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KENT FINLAY, DREAMER TELLS STORY    BEHIND TEXAS’ MOST CELEBRATED    HONKYTONK AND SONGWRITING COMMUNITY

Cheatham Street Warehouse book, due out March 2, 

marks one-year anniversary 

of iconic musical mentor, songwriter and venue owner’s death 

 

AUSTIN, Texas — The highly anticipated book about an influential music man and his venue, Kent Finlay, Dreamer: The Musical Legacy Behind Cheatham Street Warehouse, hits shelves March 2, 2016 through Texas A&M University Press. “To have been able to listen to Dad unravel his yarns and capture his wisdom, wit and words like fireflies in a jar has been one of the greatest joys of my life,” says Jenni Finlay, who wrote the book with Brian T. Atkinson (author of I’ll Be Here in the Morning: The Songwriting Legacy of Townes Van Zandt). “Kent Finlay, Dreamer will help keep him alive and with us forever.”  

Finlay, who passed away last year on Texas Independence Day at the age of 77, gained fame by developing aspiring artists for more than four decades. You know the names: George Strait. Stevie Ray Vaughan. Todd Snider. James McMurtry. Eric Johnson. Randy Rogers. The list goes on forever. Each songwriter is an unmatched talent with one common thread: Finlay launched their careers from the stage at his legendary Cheatham Street Warehouse in San Marcos, Texas. Finlay simply was the most respected lyrical editor and talent scouter in the Lone Star State and a singular songwriter himself.

Kent Finlay, Dreamer: The Musical Legacy Behind Cheatham Street Warehouse tells his story through Jenni’s intimate interviews with her father about an entire life dedicated to music, along with Atkinson’s detailed conversations with songwriters about his stunning influence. “[Kent’s] part of Texas music history is huge,” says country superstar George Strait in the book’s foreword. “He and his great little honky tonk gave me and a whole host of others a place to learn our craft and to learn how to be, sing and play music on stage. I’ll never forget those days. Thank you, my friend. You are The Man.”

“Songwriter. Mentor. Curator. Teacher. Historian,” longtime acolyte Owen Temple says in the book. “Kent Finlay has helped create the best of what Texas music has been and is.” “Kent’s impact on Texas music — all music, really — is undeniable,” Atkinson says. “He nurtured a community purely devoted to the art and craft of songwriting and the results speak for themselves. Like Ray Wylie Hubbard says in the book, Kent was a guru, a Yoda. He could spot a sincere songwriter a rifle shot away.”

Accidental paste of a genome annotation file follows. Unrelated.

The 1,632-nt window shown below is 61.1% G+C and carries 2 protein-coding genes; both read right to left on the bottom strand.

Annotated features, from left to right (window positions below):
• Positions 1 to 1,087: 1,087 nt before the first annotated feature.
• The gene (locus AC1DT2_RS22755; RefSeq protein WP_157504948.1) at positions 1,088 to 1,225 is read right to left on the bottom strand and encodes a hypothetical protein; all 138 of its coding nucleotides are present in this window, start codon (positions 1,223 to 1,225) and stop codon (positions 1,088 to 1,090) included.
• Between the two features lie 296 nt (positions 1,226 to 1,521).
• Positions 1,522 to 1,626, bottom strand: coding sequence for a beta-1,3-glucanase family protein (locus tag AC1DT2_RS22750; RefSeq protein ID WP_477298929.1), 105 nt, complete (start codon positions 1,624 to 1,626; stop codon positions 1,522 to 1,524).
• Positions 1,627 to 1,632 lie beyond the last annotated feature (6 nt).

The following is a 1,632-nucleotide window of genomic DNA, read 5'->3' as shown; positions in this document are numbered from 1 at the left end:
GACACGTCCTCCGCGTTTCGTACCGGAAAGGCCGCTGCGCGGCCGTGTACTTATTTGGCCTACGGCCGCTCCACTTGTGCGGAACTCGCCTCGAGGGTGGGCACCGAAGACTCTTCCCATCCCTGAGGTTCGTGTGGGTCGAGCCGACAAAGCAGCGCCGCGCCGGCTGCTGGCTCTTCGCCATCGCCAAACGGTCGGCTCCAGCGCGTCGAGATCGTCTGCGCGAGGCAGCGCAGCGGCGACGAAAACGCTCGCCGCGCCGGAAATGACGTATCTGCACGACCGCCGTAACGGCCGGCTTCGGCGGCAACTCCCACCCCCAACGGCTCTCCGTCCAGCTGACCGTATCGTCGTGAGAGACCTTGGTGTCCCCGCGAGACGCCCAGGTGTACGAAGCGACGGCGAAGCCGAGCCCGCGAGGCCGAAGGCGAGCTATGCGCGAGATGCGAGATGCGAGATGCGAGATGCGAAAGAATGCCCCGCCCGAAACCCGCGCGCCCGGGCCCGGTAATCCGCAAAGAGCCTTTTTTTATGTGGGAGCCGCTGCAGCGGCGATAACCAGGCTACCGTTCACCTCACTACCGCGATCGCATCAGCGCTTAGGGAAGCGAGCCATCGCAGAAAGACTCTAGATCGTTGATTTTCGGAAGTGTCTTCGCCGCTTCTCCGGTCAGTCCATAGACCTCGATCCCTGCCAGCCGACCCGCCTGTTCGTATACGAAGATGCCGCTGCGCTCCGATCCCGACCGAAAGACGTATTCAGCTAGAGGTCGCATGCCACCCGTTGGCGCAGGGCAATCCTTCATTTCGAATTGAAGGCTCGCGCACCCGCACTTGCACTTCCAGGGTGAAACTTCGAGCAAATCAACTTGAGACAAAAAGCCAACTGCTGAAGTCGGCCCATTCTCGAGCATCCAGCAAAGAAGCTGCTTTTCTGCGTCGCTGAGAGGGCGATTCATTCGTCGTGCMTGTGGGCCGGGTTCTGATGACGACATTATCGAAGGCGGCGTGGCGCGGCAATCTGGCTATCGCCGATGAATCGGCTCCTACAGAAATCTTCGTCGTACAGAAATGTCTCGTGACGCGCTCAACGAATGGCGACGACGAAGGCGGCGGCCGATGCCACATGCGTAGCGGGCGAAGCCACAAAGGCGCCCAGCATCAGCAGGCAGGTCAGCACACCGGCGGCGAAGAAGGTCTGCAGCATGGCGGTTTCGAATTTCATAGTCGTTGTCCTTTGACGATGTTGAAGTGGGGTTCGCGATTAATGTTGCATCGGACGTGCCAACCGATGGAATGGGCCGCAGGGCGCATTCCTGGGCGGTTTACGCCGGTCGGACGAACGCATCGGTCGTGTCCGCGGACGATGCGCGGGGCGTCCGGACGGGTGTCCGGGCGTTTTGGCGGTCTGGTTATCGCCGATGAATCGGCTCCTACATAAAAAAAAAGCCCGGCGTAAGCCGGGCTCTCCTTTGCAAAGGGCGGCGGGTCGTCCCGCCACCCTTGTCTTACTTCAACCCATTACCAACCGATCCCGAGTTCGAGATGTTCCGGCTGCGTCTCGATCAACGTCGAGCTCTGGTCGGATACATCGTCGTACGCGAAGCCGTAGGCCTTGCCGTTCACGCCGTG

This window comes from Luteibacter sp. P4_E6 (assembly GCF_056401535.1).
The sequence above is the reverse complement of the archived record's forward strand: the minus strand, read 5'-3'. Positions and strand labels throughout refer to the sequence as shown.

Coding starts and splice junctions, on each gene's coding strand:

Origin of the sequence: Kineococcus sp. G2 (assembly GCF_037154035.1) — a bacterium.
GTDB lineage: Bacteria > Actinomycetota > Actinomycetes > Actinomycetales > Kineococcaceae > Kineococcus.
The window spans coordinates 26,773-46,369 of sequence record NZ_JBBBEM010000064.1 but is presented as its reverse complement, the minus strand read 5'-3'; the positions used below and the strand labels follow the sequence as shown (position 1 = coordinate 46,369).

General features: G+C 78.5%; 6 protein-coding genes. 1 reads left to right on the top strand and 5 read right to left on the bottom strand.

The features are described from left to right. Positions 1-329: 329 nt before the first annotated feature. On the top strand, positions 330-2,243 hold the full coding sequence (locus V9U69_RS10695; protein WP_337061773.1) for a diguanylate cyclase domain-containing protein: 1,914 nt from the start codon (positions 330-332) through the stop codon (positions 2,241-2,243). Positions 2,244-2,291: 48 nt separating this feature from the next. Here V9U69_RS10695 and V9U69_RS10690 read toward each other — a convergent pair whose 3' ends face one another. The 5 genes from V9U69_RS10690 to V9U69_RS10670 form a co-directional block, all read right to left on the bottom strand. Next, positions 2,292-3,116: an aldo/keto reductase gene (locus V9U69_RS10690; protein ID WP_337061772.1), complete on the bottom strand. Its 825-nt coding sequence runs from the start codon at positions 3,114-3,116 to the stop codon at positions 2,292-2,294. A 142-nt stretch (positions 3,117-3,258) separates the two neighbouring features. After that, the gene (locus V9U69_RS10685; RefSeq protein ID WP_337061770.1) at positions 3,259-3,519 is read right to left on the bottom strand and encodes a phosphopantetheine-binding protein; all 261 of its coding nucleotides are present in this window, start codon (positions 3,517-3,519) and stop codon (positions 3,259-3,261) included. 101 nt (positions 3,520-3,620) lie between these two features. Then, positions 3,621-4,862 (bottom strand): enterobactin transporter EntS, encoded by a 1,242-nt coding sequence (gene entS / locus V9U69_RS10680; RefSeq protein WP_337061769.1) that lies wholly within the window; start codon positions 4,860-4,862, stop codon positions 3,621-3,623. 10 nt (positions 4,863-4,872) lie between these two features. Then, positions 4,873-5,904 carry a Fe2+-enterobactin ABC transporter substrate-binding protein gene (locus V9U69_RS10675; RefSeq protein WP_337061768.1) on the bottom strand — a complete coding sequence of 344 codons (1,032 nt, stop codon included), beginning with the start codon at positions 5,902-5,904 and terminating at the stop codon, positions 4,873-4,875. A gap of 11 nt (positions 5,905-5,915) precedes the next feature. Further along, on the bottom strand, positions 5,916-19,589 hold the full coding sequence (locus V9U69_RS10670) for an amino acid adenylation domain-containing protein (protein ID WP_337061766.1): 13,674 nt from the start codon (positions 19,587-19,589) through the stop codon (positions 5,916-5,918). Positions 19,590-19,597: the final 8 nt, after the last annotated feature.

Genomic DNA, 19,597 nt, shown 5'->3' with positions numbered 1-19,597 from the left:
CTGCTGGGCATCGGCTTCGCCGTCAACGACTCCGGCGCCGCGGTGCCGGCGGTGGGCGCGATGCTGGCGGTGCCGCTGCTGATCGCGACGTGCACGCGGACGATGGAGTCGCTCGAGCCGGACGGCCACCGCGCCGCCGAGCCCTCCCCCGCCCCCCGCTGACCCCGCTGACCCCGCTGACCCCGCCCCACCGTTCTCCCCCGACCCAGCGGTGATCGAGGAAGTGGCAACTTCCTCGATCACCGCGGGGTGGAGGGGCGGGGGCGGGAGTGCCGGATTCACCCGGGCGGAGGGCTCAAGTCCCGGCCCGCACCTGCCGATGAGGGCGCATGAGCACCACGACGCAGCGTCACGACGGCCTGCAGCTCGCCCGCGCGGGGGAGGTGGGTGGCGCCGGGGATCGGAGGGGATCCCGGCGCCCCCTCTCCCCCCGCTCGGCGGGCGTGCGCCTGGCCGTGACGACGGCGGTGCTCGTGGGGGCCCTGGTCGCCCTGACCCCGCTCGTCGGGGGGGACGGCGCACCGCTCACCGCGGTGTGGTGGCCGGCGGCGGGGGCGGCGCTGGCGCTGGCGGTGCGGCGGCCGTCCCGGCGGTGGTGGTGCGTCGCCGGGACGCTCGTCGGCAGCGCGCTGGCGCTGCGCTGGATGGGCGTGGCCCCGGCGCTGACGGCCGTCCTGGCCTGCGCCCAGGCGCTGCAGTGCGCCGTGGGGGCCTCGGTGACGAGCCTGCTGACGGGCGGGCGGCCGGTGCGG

Indeed, Finlay made no bones. His beloved Cheatham Street Warehouse has always existed for creation. Songs begin on Cheatham’s stage. They grow. Breathe. Live. Earn more miles. Finally, they mature into shape. Finlay’s songwriters night, an open mike for original songs he hosted for nearly every Wednesday night for more than forty years, developed talent with stunning frequency.

Clearest evidence: The Class of 1987. “That was the most exciting year,” said Finlay, who opened the legendary San Marcos, Texas-based venue in October 1974. “The regulars at songwriters night were me and a bunch of nobodies: Todd Snider, James McMurtry, Terri Hendrix, Bruce Robison, Hal Ketchum, John Arthur Martinez and sometimes Tish Hinojosa. Those were the basic regulars and nobody had every heard of them.” However, those young writers understood the gig’s value. “Cheatham Street would let me play my songs,” McMurtry says today. “That took balls back then.”

Additionally, Eight 30 Records will release the accompanying Dreamer: A Tribute to Kent Finlay on March 2. The album features more than a dozen Finlay disciples — notably, deep-browed songwriters McMurtry, Walt Wilkins, Slaid Cleaves and Adam Carroll — offering their versions of his original songs. The record also includes the first-ever duet between college friends and longtime Kent Finlay admirers Randy Rogers and Sunny Sweeney. Full track list:

Dreamer: A Tribute to Kent Finlay

 “I’ll Sing You a Story” • Terri Hendrix

“Bright Lights of Brady” • Walt Wilkins

“Comfort’s Just a Rifle Shot Away” • James McMurtry

“Yesterday’s Oatmeal” • Brennen Leigh and Noel McKay

“Still Think About You” • William Clark Green

“Be Nice to ’Em Son” • Adam Carroll

“Between You and Me” • Randy Rogers and Sunny Sweeney

“The Plight of the Bumblebee” • Steve Poltz

“I’ve Written Some Life” • HalleyAnna

“Mines of Terlingua” • Owen Temple

“Taken Better Care of Myself” • Jon Dee Graham

“Lost” • Slaid Cleaves

“The Songwriter” • Matt Harlan

“Hill Country” • Jamie Wilson with the Hill Country Choir

Read a chapter excerpt, George Strait speaking about Kent Finlay, in Texas Monthly:

http://bit.ly/1OScW4c

For more information about Kent Finlay, Dreamer: The Musical Legacy Behind Cheatham Street Warehouse, please contact Conqueroo:

Cary Baker • (323) 656-1600 • cary@conqueroo.com

For more about TAMU Press, contact Christine Brown: (979) 458-3982 • christinebrown@tamu.edu